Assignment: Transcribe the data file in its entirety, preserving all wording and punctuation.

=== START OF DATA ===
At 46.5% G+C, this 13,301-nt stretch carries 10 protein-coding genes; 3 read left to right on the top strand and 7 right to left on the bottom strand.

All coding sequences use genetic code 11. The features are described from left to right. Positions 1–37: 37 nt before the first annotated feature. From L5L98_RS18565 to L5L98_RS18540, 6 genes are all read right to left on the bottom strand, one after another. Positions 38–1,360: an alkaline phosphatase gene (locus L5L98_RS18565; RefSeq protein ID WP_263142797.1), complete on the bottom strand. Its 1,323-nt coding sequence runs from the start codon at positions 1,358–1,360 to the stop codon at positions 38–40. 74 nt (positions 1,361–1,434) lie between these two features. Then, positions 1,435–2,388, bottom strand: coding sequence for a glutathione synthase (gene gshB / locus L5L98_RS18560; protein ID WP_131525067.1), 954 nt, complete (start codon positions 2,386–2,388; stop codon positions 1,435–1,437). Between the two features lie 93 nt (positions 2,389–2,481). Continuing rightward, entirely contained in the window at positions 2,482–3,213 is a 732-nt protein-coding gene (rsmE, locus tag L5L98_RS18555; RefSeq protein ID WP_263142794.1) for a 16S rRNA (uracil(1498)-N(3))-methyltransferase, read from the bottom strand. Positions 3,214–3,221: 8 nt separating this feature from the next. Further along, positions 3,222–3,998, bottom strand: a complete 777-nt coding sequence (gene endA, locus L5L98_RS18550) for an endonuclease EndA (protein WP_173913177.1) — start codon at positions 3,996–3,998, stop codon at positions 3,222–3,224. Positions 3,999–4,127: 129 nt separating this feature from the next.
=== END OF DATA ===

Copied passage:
At 46.5% G+C, this 13,301-nt stretch carries 10 protein-coding genes; 3 read left to right on the top strand and 7 right to left on the bottom strand.

All coding sequences use genetic code 11. The features are described from left to right. Positions 1–37: 37 nt before the first annotated feature. From L5L98_RS18565 to L5L98_RS18540, 6 genes are all read right to left on the bottom strand, one after another. Positions 38–1,360: an alkaline phosphatase gene (locus L5L98_RS18565; RefSeq protein ID WP_263142797.1), complete on the bottom strand. Its 1,323-nt coding sequence runs from the start codon at positions 1,358–1,360 to the stop codon at positions 38–40. 74 nt (positions 1,361–1,434) lie between these two features. Then, positions 1,435–2,388, bottom strand: coding sequence for a glutathione synthase (gene gshB / locus L5L98_RS18560; protein ID WP_131525067.1), 954 nt, complete (start codon positions 2,386–2,388; stop codon positions 1,435–1,437). Between the two features lie 93 nt (positions 2,389–2,481). Continuing rightward, entirely contained in the window at positions 2,482–3,213 is a 732-nt protein-coding gene (rsmE, locus tag L5L98_RS18555; RefSeq protein ID WP_263142794.1) for a 16S rRNA (uracil(1498)-N(3))-methyltransferase, read from the bottom strand. Positions 3,214–3,221: 8 nt separating this feature from the next. Further along, positions 3,222–3,998, bottom strand: a complete 777-nt coding sequence (gene endA, locus L5L98_RS18550) for an endonuclease EndA (protein WP_173913177.1) — start codon at positions 3,996–3,998, stop codon at positions 3,222–3,224. Positions 3,999–4,127: 129 nt separating this feature from the next.